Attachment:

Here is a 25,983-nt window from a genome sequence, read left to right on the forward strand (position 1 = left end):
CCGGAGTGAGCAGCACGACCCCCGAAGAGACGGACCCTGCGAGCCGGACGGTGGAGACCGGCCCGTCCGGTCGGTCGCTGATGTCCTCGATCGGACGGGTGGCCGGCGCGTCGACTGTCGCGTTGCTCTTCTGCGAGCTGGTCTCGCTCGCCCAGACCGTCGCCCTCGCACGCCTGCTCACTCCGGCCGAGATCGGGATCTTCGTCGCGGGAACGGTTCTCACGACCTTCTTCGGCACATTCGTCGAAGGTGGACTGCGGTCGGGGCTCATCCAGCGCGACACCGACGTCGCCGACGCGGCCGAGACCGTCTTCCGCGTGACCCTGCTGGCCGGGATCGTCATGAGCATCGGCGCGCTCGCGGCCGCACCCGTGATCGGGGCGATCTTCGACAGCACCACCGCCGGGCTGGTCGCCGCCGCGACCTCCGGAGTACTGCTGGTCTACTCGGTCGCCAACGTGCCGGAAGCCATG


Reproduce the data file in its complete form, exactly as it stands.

Here is a 25,983-nt window from a genome sequence, read left to right on the forward strand (position 1 = left end):
CCGGAGTGAGCAGCACGACCCCCGAAGAGACGGACCCTGCGAGCCGGACGGTGGAGACCGGCCCGTCCGGTCGGTCGCTGATGTCCTCGATCGGACGGGTGGCCGGCGCGTCGACTGTCGCGTTGCTCTTCTGCGAGCTGGTCTCGCTCGCCCAGACCGTCGCCCTCGCACGCCTGCTCACTCCGGCCGAGATCGGGATCTTCGTCGCGGGAACGGTTCTCACGACCTTCTTCGGCACATTCGTCGAAGGTGGACTGCGGTCGGGGCTCATCCAGCGCGACACCGACGTCGCCGACGCGGCCGAGACCGTCTTCCGCGTGACCCTGCTGGCCGGGATCGTCATGAGCATCGGCGCGCTCGCGGCCGCACCCGTGATCGGGGCGATCTTCGACAGCACCACCGCCGGGCTGGTCGCCGCCGCGACCTCCGGAGTACTGCTGGTCTACTCGGTCGCCAACGTGCCGGAAGCCATG